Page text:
The goddess Kali shows up in yogic art almost as often as Ganesh. Kali is the one with the wild hair, the bare breasts, and the severed heads around her neck. She usually carries a sword, and one of the ways you know it’s Kali is that she’s sticking out her tongue. (Try it as you read. Sticking your tongue out, all the way out, is one of the quickest ways there is to get in touch with your unconventional wild side!) She’s usually described as the goddess of destruction, and she looks scary, even though her face and body are beautiful. Kali is supposed to have arisen out of the warrior-goddess Durga during a particularly fierce battle with demons. The demons had a nasty power: Their spilled blood turned into more demon-warriors. Kali’s job was to lick the drops of blood from the slain demons, and she did it so well that Durga won the battle.
Destroyer of Inner Demons
As Kali’s legend evolved over time, she came to symbolize both spiritual and psychological liberation. She became one of the archetypes of the Great Mother, a protector and giver of boons, as well as the destroyer of demonic tendencies. There are many ways to view Kali, and the way devotees see her depends to some extent on their own level of consciousness.
Anthropologists note that there are two basic versions of Kali in popular Indian religion. The “village” version may be seen as a forest goddess, invoked for protective and magical purposes by tribal people in India and still worshiped in village ceremonies and seasonal dances. That Kali also symbolizes the death-and-rebirth cycle of agricultural societies.
The other basic version comes from orthodox Hindu religious practice, in which Kali is Kali Ma, Mother Kali, a benign and loving source of boons and blessings. This is how she appears in U.S. temples. In this version, her wildness is explained away as purely symbolic or metaphorical. The skulls around her neck represent the letters of the sacred Sanskrit alphabet, and she wears an apron made of hands, representing the severance of the devotee’s karma. She is a warrior, yes, but the demons she slays are the demons of the ego, the attributes of ignorance.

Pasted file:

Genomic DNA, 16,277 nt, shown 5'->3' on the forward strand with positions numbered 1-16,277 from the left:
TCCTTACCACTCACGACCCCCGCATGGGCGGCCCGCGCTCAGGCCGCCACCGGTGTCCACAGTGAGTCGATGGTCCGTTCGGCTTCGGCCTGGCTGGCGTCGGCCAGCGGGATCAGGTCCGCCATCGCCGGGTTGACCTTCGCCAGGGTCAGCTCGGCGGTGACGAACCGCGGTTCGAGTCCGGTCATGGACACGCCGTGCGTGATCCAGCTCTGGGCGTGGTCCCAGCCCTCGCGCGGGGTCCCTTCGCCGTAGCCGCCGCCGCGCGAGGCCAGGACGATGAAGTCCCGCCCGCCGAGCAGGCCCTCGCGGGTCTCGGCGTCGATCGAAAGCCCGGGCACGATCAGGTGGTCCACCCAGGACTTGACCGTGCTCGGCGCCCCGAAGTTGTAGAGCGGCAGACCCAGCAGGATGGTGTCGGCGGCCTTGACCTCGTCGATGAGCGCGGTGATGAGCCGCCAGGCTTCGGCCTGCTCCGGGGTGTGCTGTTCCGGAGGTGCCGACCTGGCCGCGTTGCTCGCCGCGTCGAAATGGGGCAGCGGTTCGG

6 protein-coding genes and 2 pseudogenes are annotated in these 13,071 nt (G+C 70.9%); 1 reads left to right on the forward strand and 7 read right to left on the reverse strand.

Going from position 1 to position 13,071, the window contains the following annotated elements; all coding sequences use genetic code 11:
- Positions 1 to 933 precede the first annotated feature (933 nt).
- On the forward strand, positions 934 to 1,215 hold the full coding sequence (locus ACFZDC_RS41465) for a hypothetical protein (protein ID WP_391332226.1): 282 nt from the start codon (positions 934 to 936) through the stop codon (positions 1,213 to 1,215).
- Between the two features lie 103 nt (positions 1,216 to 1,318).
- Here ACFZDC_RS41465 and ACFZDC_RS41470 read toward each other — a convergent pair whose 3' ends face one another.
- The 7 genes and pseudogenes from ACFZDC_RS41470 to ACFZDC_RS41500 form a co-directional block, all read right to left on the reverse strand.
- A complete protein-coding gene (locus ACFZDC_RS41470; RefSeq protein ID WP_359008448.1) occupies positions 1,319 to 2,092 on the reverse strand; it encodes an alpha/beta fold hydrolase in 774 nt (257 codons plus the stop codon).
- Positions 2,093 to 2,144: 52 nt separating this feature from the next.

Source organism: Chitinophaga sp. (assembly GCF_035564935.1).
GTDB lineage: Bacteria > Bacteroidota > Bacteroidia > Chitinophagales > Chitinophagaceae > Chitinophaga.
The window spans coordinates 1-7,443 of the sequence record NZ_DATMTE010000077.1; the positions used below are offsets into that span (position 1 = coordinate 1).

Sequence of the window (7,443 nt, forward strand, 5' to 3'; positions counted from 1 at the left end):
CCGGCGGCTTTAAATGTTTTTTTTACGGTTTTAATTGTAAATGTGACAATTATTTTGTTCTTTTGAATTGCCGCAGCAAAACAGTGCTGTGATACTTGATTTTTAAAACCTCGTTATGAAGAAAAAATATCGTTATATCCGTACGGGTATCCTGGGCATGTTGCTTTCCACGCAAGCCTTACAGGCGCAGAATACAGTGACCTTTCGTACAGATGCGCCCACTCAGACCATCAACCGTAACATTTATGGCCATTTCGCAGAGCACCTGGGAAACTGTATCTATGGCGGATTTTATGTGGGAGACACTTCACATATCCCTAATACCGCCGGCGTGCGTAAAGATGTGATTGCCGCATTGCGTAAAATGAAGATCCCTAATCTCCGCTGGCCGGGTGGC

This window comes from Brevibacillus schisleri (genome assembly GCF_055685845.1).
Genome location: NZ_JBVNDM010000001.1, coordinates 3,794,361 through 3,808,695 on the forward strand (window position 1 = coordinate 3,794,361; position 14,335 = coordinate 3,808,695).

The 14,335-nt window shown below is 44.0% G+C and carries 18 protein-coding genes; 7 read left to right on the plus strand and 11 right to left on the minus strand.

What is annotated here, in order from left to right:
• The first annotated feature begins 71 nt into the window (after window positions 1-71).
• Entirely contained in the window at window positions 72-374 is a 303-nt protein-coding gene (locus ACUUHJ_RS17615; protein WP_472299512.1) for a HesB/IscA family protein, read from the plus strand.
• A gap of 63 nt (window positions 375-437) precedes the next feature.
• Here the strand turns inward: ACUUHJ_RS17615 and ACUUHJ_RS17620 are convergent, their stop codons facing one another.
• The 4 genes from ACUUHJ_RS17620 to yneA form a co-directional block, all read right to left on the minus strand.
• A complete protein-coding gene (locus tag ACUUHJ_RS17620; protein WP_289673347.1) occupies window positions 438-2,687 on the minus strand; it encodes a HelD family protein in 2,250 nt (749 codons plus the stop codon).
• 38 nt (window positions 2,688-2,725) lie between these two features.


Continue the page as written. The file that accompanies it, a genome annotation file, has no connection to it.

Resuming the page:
For yogis, serious spiritual aspirants, and awakened devotees, Kali represents enlightenment itself. At this level, Kali embodies all the qualities mentioned above. Just as reality itself can be both kind and fierce, the yogi’s Kali is the enlightening force that smashes preconceived notions, frees you from conditioned beliefs, false personal identities, and everything else that keeps you from recognizing your true identity. In other words, part of what Kali represents is the power to release that which is true in you—not only the ultimate truth but also the truth that is uniquely yours. That power often remains in shadow, hidden behind social masks and even the masks you assume in yoga. So tuning in to Kali in daily life often means tuning in to aspects of yourself that you normally don’t have access to, a power that can reach outside the conventional to become bold and fierce—fierce in love, fierce in ecstasy, fierce in your willingness to stand up to the demons in yourself and others. You don’t become free just by going with the flow. You become free by knowing when to say no, fighting for what is right, and engaging with the fiercer forms of grace.
As an archetype of divine femininity, Kali is miles away from the image of Mary, the sweet intercessor; of Kuan Yin crying for the suffering of humanity; even of the perfect Hindu wife, Sita. Kali is tough love. In her deepest spiritual essence, she epitomizes the demand that you become a naked warrior for truth and freedom, ruthlessly sacrificing your own pride for the sake of liberation.
Whatever version of Kali you seek out, “finding your Kali” is always about liberation. For people like Annie, Kali offers a kind of permission to find their warrior side. Kali’s discerning and swordlike eye cut through the disguises of Annie’s ego, woke her up, and showed her how much of her identity was a series of socially conditioned roles and responses and stories about herself taken on in childhood. That meant seeing into the fear that lay behind her politeness and then finding the part of her that could stand up to both her fear and her siblings.
At one point I asked her to imagine herself as Kali—strong, fearless, holding a sword aloft—and to notice how she felt in this role. Her response was a huge “No!” shouted not just at her siblings but also at her own passivity. She began doing an asana she called Kali Pose—a half squat, with arms raised, tongue stuck out—as she vocalized “Aaaaaa!” or “Nooooo!” She felt that Kali helped her hold strong as she argued with her siblings and finally persuaded them to put her mother’s money in a trust, controlled by a lawyer who was answerable to all three of them. Annie’s siblings started, for the first time, to treat her not as a little sister but as someone who knew what to do.